Etta James has become a household name, known for her powerful, soulful voice and hits such as “At Last.” Though James’ voice rings with the joy of her music, the story behind the singer is not necessarily a happy one. Rage to Survive: The Etta James Story, is an autobiography by James with the help of David Ritz. It details the fast-paced, wild and often heartbreaking story of James’ life, both personally and musically. Her tale is one that encompasses themes of racism and gender identity; she speaks of her experiences as a black woman performing in the South in the 50s and 60s, on her friendships with gay men and drag queens, and on her strained romantic relationships with the men in her life. One of the most pressing topics in the book, the prevalence of drugs (particularly heroin) in the jazz/blues scene through the second half of the 20th century. The intersection of these topics – race, gender, sexuality, class, substance abuse, jazz and blues – shape the contours of James’s hectic, fascinating life.
Blues has blurred the lines of genre, sharing some characteristics with other genres such as jazz, soul, and R&B, but also retaining some level of autonomy. Etta James touches on this question of genre as she relays her life story. Her singing career began as a child with her belting out gospel solos in church, guided by the encouragement of her gay pastor, James Earl Hines (throughout the book, James expresses her respect and gratitude for the gay and queer individuals in her life, but none more so than Professor Hines). James’s biological mother, a troubled and troublesome character named Dorothy, would spend her whole life encouraging her daughter to sing jazz in the style of women like Billie Holiday, a “refined” and “sophisticated” sound. Though James had a deep reverence for artists like Holiday, her stylistic interests were rooted elsewhere. Influenced by the tumultuous nature of her childhood and the support of her friends, James took to singing Doo-Wop and R&B with a group of her friends that soon came to be known as “the Creolettes.” “We were project girls imitating the young rhythm and blues of the time, but we were also deep into jazz” (41). Through the course of her career (and not always in her control or her best interest), James would go on to sing everything from jazz to blues to rock n roll. Towards the end of the book, she expresses her surprise and somewhat reluctance at being inducted into the Rock n Roll Hall of Fame in the 1990s:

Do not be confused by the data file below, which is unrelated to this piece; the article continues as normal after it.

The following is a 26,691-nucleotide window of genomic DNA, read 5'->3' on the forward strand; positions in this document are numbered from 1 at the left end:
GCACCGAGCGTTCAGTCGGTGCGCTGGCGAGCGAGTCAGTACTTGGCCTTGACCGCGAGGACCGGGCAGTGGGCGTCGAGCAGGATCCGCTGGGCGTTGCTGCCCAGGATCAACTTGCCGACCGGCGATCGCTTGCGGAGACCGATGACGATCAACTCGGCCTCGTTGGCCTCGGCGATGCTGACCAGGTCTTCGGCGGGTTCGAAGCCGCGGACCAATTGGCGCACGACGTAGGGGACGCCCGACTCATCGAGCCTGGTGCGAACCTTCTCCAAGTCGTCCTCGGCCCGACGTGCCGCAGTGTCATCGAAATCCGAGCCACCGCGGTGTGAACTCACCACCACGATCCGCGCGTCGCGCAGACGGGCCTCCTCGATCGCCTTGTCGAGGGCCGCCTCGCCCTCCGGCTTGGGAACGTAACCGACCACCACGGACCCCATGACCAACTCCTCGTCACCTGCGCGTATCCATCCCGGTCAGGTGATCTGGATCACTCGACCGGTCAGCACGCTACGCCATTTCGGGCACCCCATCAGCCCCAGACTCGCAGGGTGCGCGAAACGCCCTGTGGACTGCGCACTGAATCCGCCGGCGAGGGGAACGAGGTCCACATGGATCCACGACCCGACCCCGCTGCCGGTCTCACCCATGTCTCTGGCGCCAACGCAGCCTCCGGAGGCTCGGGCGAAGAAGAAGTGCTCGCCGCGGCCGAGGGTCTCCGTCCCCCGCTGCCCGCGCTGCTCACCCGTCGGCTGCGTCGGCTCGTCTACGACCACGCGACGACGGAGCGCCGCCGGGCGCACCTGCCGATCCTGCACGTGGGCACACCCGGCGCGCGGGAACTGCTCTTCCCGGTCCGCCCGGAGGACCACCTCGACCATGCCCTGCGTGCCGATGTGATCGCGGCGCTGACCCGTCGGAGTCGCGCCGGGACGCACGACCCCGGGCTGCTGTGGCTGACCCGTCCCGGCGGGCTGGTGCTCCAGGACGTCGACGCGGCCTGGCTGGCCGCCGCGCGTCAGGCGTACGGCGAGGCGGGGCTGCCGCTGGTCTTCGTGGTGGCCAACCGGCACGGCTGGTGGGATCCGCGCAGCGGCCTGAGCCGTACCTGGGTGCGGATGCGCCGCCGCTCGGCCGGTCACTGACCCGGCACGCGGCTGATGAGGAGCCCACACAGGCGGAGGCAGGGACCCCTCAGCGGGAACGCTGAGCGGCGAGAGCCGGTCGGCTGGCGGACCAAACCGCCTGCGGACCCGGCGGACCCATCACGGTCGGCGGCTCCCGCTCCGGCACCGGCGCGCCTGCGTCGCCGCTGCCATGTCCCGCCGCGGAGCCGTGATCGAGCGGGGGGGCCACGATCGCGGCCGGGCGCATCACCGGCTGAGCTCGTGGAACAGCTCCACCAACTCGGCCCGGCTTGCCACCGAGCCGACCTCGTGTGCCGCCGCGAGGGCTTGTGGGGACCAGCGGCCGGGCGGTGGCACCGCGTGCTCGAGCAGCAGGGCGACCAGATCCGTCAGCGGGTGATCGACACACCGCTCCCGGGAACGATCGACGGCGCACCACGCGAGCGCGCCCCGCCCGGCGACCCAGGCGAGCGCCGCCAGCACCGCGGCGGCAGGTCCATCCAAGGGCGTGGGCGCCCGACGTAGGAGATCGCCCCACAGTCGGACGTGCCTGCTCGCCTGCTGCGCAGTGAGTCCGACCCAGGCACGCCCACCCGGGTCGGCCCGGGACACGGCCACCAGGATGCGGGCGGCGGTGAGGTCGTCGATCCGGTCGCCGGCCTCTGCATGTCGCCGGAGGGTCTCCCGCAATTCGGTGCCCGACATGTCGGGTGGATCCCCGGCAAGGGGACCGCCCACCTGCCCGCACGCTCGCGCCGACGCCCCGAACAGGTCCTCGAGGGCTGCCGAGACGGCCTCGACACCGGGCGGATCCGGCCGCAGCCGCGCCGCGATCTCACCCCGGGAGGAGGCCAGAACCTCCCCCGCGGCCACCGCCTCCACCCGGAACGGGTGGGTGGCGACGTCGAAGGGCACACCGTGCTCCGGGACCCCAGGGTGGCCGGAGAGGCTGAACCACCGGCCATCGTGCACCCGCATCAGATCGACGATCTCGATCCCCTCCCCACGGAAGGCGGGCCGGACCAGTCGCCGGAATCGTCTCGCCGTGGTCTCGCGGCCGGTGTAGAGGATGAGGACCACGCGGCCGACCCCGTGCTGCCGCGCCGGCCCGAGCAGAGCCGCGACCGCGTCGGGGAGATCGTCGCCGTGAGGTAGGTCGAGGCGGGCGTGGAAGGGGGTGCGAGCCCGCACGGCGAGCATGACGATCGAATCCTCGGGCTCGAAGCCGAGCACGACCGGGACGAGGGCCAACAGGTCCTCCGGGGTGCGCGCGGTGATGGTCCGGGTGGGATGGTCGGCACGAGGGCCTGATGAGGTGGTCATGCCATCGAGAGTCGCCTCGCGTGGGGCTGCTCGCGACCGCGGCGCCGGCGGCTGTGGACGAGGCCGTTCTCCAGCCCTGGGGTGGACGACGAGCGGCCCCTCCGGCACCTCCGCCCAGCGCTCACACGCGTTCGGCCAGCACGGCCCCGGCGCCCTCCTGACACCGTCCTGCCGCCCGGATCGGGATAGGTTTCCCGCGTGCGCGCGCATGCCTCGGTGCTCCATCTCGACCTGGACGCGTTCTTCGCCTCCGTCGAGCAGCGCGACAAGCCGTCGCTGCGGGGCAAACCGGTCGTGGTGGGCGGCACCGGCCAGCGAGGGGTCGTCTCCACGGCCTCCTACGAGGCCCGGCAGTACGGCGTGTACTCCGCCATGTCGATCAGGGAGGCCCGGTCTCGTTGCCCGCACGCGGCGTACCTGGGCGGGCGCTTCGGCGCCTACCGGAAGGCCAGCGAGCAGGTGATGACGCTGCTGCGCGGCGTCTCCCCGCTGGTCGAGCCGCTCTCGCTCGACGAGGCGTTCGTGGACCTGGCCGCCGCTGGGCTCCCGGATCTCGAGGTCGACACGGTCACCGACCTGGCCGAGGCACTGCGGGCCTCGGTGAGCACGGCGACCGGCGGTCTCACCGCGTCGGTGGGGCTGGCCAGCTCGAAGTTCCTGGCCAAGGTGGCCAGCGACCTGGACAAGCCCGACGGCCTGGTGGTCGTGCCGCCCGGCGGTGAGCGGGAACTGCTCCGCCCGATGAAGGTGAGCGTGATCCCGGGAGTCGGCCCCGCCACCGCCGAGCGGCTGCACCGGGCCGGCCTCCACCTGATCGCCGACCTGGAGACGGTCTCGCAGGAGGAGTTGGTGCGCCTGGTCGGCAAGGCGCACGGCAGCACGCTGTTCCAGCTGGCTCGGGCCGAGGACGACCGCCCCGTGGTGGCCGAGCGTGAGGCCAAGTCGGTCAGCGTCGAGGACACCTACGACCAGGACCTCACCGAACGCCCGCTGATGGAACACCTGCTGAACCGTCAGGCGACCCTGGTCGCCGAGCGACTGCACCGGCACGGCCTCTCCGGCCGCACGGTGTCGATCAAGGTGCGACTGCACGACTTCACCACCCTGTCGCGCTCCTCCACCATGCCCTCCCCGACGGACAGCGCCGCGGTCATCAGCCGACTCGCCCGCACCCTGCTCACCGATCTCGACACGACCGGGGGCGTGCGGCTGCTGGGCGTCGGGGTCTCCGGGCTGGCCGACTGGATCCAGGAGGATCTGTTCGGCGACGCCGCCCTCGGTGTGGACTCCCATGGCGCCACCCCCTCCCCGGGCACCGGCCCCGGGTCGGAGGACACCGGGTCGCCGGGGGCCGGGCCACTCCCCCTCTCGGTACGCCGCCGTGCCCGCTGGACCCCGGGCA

“I was glad. I feel like I have a place in the history of rock n roll. Honors are nice. But the
truth is that I’m of two minds about these things. Part of me is thrilled to be recognized,
but another part resents the lily-white institution that sends down its proclamations from
on high. They decide who is rock and roll and who isn’t; they decide who was important
and who wasn’t” (256).
James’s eclectic pursuit of genres wasn’t always her decision to make. She describes her numerous relationships with record labels, producers, and artists, each of which wanted a piece of her talent and wanted to mold that piece to suit their own interest. Genre is important in James’s life, but her quote about the Rock n Roll Hall of Fame reveals another crucial element to her life story: the impact of her race on her outlook and her experiences.